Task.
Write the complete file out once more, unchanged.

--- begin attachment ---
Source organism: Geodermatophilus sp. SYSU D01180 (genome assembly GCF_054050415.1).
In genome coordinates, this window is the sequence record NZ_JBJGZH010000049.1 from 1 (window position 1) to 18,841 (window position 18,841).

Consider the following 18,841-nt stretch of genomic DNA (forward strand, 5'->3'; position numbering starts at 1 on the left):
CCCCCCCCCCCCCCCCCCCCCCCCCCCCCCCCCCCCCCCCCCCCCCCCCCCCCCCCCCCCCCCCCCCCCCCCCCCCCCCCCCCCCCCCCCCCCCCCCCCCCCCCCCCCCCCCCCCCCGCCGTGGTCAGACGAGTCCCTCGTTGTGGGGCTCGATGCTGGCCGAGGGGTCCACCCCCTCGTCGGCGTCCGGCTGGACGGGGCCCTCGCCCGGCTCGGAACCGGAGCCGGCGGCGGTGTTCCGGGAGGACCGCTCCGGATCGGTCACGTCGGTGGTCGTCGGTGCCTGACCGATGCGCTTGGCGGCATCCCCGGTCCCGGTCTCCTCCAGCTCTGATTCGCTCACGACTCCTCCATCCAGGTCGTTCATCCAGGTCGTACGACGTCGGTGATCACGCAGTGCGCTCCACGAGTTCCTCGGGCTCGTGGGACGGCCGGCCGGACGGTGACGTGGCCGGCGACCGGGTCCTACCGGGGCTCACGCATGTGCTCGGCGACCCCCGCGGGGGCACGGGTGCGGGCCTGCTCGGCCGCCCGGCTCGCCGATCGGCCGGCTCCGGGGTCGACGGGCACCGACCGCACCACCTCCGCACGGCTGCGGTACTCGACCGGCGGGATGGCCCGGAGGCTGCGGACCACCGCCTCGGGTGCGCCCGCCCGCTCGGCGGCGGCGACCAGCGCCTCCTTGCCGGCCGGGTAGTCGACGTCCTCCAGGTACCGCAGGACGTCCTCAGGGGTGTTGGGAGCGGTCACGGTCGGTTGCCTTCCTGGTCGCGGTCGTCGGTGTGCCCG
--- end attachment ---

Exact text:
Source organism: Geodermatophilus sp. SYSU D01180 (genome assembly GCF_054050415.1).
In genome coordinates, this window is the sequence record NZ_JBJGZH010000049.1 from 1 (window position 1) to 18,841 (window position 18,841).

Consider the following 18,841-nt stretch of genomic DNA (forward strand, 5'->3'; position numbering starts at 1 on the left):
CCCCCCCCCCCCCCCCCCCCCCCCCCCCCCCCCCCCCCCCCCCCCCCCCCCCCCCCCCCCCCCCCCCCCCCCCCCCCCCCCCCCCCCCCCCCCCCCCCCCCCCCCCCCCCCCCCCCCGCCGTGGTCAGACGAGTCCCTCGTTGTGGGGCTCGATGCTGGCCGAGGGGTCCACCCCCTCGTCGGCGTCCGGCTGGACGGGGCCCTCGCCCGGCTCGGAACCGGAGCCGGCGGCGGTGTTCCGGGAGGACCGCTCCGGATCGGTCACGTCGGTGGTCGTCGGTGCCTGACCGATGCGCTTGGCGGCATCCCCGGTCCCGGTCTCCTCCAGCTCTGATTCGCTCACGACTCCTCCATCCAGGTCGTTCATCCAGGTCGTACGACGTCGGTGATCACGCAGTGCGCTCCACGAGTTCCTCGGGCTCGTGGGACGGCCGGCCGGACGGTGACGTGGCCGGCGACCGGGTCCTACCGGGGCTCACGCATGTGCTCGGCGACCCCCGCGGGGGCACGGGTGCGGGCCTGCTCGGCCGCCCGGCTCGCCGATCGGCCGGCTCCGGGGTCGACGGGCACCGACCGCACCACCTCCGCACGGCTGCGGTACTCGACCGGCGGGATGGCCCGGAGGCTGCGGACCACCGCCTCGGGTGCGCCCGCCCGCTCGGCGGCGGCGACCAGCGCCTCCTTGCCGGCCGGGTAGTCGACGTCCTCCAGGTACCGCAGGACGTCCTCAGGGGTGTTGGGAGCGGTCACGGTCGGTTGCCTTCCTGGTCGCGGTCGTCGGTGTGCCCG